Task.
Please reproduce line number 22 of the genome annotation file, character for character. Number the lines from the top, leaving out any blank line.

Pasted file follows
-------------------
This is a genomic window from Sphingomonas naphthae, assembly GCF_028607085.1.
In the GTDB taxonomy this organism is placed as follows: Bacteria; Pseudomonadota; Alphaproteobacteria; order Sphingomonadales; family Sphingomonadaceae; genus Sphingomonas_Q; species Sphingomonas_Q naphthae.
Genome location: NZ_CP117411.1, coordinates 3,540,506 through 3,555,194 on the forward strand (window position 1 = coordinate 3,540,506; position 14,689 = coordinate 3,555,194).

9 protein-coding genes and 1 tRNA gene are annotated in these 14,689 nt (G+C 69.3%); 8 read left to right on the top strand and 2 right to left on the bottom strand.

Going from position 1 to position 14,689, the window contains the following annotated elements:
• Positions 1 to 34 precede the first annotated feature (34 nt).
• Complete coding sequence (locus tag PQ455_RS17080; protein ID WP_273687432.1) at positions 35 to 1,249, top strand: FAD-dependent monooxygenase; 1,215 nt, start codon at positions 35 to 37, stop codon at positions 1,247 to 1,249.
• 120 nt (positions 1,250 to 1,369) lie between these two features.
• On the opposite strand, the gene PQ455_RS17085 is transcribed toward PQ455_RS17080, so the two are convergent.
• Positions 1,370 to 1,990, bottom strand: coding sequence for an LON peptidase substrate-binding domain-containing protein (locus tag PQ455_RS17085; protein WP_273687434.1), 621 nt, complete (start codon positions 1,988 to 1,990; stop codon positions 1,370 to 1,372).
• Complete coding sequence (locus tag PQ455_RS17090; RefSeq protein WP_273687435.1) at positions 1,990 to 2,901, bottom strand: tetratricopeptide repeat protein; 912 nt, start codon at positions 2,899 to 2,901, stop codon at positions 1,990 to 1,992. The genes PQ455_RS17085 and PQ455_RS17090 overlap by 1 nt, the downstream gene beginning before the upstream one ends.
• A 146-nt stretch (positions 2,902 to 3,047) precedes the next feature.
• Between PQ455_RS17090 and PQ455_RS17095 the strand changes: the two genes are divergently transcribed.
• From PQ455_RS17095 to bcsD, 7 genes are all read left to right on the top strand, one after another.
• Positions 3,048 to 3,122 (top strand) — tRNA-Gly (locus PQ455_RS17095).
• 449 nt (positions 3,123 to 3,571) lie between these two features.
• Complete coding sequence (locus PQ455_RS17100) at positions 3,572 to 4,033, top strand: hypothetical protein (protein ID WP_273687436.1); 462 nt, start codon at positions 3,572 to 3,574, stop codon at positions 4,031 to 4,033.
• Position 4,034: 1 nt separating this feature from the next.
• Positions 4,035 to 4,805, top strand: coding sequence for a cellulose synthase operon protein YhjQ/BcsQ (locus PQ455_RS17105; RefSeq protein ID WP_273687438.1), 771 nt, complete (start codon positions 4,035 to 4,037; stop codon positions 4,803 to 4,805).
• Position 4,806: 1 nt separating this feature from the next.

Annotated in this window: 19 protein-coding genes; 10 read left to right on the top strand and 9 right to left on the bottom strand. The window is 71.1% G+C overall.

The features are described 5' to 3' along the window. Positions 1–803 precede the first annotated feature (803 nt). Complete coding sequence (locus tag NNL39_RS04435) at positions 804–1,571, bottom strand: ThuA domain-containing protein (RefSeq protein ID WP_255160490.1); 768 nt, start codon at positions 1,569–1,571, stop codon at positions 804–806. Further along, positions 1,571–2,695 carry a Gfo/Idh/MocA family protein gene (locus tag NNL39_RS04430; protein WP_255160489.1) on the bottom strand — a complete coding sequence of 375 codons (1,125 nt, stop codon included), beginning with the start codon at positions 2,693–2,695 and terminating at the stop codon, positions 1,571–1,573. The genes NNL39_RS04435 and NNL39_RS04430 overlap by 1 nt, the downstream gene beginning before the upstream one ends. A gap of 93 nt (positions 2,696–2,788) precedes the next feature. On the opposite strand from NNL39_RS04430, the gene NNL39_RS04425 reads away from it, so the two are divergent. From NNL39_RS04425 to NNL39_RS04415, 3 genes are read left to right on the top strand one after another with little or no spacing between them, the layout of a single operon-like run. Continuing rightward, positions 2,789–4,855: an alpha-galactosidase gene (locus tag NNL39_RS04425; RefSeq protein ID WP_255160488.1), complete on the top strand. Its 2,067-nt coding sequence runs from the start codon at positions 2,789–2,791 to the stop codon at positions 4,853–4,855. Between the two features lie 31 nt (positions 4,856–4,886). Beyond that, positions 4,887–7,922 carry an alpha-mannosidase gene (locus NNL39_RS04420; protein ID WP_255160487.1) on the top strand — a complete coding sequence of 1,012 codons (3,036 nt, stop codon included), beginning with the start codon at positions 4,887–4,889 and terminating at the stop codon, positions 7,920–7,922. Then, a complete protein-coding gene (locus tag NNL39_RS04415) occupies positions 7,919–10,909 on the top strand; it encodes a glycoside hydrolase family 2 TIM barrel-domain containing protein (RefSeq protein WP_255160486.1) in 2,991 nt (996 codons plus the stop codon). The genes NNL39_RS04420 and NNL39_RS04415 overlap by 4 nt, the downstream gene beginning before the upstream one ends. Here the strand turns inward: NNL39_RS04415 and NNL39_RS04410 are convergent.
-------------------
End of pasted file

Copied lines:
The features are described 5' to 3' along the window. Positions 1–803 precede the first annotated feature (803 nt). Complete coding sequence (locus tag NNL39_RS04435) at positions 804–1,571, bottom strand: ThuA domain-containing protein (RefSeq protein ID WP_255160490.1); 768 nt, start codon at positions 1,569–1,571, stop codon at positions 804–806. Further along, positions 1,571–2,695 carry a Gfo/Idh/MocA family protein gene (locus tag NNL39_RS04430; protein WP_255160489.1) on the bottom strand — a complete coding sequence of 375 codons (1,125 nt, stop codon included), beginning with the start codon at positions 2,693–2,695 and terminating at the stop codon, positions 1,571–1,573. The genes NNL39_RS04435 and NNL39_RS04430 overlap by 1 nt, the downstream gene beginning before the upstream one ends. A gap of 93 nt (positions 2,696–2,788) precedes the next feature. On the opposite strand from NNL39_RS04430, the gene NNL39_RS04425 reads away from it, so the two are divergent. From NNL39_RS04425 to NNL39_RS04415, 3 genes are read left to right on the top strand one after another with little or no spacing between them, the layout of a single operon-like run. Continuing rightward, positions 2,789–4,855: an alpha-galactosidase gene (locus tag NNL39_RS04425; RefSeq protein ID WP_255160488.1), complete on the top strand. Its 2,067-nt coding sequence runs from the start codon at positions 2,789–2,791 to the stop codon at positions 4,853–4,855. Between the two features lie 31 nt (positions 4,856–4,886). Beyond that, positions 4,887–7,922 carry an alpha-mannosidase gene (locus NNL39_RS04420; protein ID WP_255160487.1) on the top strand — a complete coding sequence of 1,012 codons (3,036 nt, stop codon included), beginning with the start codon at positions 4,887–4,889 and terminating at the stop codon, positions 7,920–7,922. Then, a complete protein-coding gene (locus tag NNL39_RS04415) occupies positions 7,919–10,909 on the top strand; it encodes a glycoside hydrolase family 2 TIM barrel-domain containing protein (RefSeq protein WP_255160486.1) in 2,991 nt (996 codons plus the stop codon). The genes NNL39_RS04420 and NNL39_RS04415 overlap by 4 nt, the downstream gene beginning before the upstream one ends. Here the strand turns inward: NNL39_RS04415 and NNL39_RS04410 are convergent.